Cherbourg harbor from the sky
The 2nd Battalion was attached to the 12th Infantry Regiment to support the 1st Battalion on the right flank. At dark the 2nd battalion had pushed toward Cherbourg and was overlooking the city.
Note: Lieutenant Colonel John W. Merrill paid the ultimate sacrifice with his life during the taking of the 155 mm guns action. Major Johnson then assumed command.
The next day, the 25th of June 1944, the 12th and 22nd Infantry Regiments received orders at 05:30 hours to send patrols North to the coast line to clean it out of German resistance.
The 12th Infantry Regiment launched its attack at 09:30 hours on the Fort des Flamands at the North of Tourlaville, two white flags were seen but not one enemy in sight! The resistance met by the men of the 1st Battalion were shells from mortars and 20 mm guns fired from the fort wounding Staff Sergeant Dunn, five other soldiers and destroying the radios.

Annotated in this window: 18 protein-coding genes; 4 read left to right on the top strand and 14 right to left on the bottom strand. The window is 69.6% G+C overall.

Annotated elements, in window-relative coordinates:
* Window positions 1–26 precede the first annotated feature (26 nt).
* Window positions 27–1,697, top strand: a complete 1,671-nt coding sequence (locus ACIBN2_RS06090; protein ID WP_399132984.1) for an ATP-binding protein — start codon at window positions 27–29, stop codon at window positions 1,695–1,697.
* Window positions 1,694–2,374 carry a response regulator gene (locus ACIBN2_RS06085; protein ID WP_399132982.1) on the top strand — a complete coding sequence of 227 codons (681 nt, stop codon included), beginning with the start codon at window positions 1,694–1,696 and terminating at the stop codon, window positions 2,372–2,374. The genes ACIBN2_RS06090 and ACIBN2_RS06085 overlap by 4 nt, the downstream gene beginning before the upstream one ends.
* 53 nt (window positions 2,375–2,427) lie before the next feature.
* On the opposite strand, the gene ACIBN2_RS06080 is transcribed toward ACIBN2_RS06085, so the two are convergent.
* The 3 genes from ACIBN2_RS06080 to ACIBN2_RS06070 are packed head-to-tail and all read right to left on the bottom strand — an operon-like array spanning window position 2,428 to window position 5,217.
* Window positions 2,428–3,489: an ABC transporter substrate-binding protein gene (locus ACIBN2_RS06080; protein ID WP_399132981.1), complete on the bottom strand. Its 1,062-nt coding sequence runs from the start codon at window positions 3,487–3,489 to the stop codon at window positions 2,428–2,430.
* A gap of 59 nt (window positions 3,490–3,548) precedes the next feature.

Tanks were brought in the frontline by the orders of the Battalion Commander, Major Gordon F. Johnson and the enemy (around 400 men) finally surrendered at 13:30 hours after intense fighting.
Fort des Flamands
While the 1st Battalion was fighting at the fort, the 3rd Battalion were at the West of Tourlaville precisely in the Bourbourg quarters, about 1/2 mile to patrol along the coast line.
At 18:00 hours men received orders to enter in Cherbourg at 20:00 hours.
Colonel James S. Luckett decided to get back to his regimental CP where General Raymond O. Barton and General Theodore Roosevelt Junior were. The three men, with their glasses trained on the streets were watching for the first sign of “street fighting”.
The 2nd and 3rd Battalions reached the street of Rue Étienne Dolet and continued to advance to Rue de La Bretonnière, about 200 meters, in the 79th Infantry Division’s sector. In the meantime, a woman who proved to be member of British Espionage assisted the 1st Battalion gravely by supplying much desired information about the enemy positions in the city.
During the night of the 25th to 26th of June 1944 the Germans were busy trying to destroy, with success, all the installations of Cherbourg, such as but not limited to: